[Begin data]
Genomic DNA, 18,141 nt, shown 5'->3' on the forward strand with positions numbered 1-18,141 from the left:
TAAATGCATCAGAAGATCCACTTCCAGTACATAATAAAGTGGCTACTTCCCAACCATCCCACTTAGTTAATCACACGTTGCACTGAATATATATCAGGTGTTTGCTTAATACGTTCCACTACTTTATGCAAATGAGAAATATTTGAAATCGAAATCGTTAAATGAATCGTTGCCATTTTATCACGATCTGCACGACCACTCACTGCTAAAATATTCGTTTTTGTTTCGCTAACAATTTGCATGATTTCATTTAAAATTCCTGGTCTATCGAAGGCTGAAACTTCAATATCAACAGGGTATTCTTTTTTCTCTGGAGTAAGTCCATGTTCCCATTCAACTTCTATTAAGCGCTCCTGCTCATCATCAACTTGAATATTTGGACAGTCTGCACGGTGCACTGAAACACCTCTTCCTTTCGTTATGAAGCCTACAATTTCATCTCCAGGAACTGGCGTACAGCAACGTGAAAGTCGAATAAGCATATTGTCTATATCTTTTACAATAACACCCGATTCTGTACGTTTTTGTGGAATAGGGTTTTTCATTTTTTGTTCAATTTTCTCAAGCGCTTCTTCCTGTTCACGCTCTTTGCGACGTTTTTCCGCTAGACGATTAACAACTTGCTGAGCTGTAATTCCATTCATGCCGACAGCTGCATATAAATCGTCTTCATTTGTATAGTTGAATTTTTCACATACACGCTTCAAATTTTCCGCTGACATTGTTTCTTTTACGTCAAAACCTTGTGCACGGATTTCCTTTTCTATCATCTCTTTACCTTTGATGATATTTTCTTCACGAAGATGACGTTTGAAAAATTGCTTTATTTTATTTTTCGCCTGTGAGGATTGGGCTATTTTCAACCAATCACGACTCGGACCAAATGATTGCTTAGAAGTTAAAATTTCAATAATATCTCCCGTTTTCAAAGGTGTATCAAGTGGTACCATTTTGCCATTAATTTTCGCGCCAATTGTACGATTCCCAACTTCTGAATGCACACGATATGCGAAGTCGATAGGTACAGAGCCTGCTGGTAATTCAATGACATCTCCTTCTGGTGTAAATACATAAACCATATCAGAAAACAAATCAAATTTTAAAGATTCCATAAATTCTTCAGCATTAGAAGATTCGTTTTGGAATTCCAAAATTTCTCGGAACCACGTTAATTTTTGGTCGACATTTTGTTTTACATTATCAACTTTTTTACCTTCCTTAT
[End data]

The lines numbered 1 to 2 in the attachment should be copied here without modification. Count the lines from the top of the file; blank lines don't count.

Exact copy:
Genomic DNA, 18,141 nt, shown 5'->3' on the forward strand with positions numbered 1-18,141 from the left:
TAAATGCATCAGAAGATCCACTTCCAGTACATAATAAAGTGGCTACTTCCCAACCATCCCACTTAGTTAATCACACGTTGCACTGAATATATATCAGGTGTTTGCTTAATACGTTCCACTACTTTATGCAAATGAGAAATATTTGAAATCGAAATCGTTAAATGAATCGTTGCCATTTTATCACGATCTGCACGACCACTCACTGCTAAAATATTCGTTTTTGTTTCGCTAACAATTTGCATGATTTCATTTAAAATTCCTGGTCTATCGAAGGCTGAAACTTCAATATCAACAGGGTATTCTTTTTTCTCTGGAGTAAGTCCATGTTCCCATTCAACTTCTATTAAGCGCTCCTGCTCATCATCAACTTGAATATTTGGACAGTCTGCACGGTGCACTGAAACACCTCTTCCTTTCGTTATGAAGCCTACAATTTCATCTCCAGGAACTGGCGTACAGCAACGTGAAAGTCGAATAAGCATATTGTCTATATCTTTTACAATAACACCCGATTCTGTACGTTTTTGTGGAATAGGGTTTTTCATTTTTTGTTCAATTTTCTCAAGCGCTTCTTCCTGTTCACGCTCTTTGCGACGTTTTTCCGCTAGACGATTAACAACTTGCTGAGCTGTAATTCCATTCATGCCGACAGCTGCATATAAATCGTCTTCATTTGTATAGTTGAATTTTTCACATACACGCTTCAAATTTTCCGCTGACATTGTTTCTTTTACGTCAAAACCTTGTGCACGGATTTCCTTTTCTATCATCTCTTTACCTTTGATGATATTTTCTTCACGAAGATGACGTTTGAAAAATTGCTTTATTTTATTTTTCGCCTGTGAGGATTGGGCTATTTTCAACCAATCACGACTCGGACCAAATGATTGCTTAGAAGTTAAAATTTCAATAATATCTCCCGTTTTCAAAGGTGTATCAAGTGGTACCATTTTGCCATTAATTTTCGCGCCAATTGTACGATTCCCAACTTCTGAATGCACACGATATGCGAAGTCGATAGGTACAGAGCCTGCTGGTAATTCAATGACATCTCCTTCTGGTGTAAATACATAAACCATATCAGAAAACAAATCAAATTTTAAAGATTCCATAAATTCTTCAGCATTAGAAGATTCGTTTTGGAATTCCAAAATTTCTCGGAACCACGTTAATTTTTGGTCGACATTTTGTTTTACATTATCAACTTTTTTACCTTCCTTAT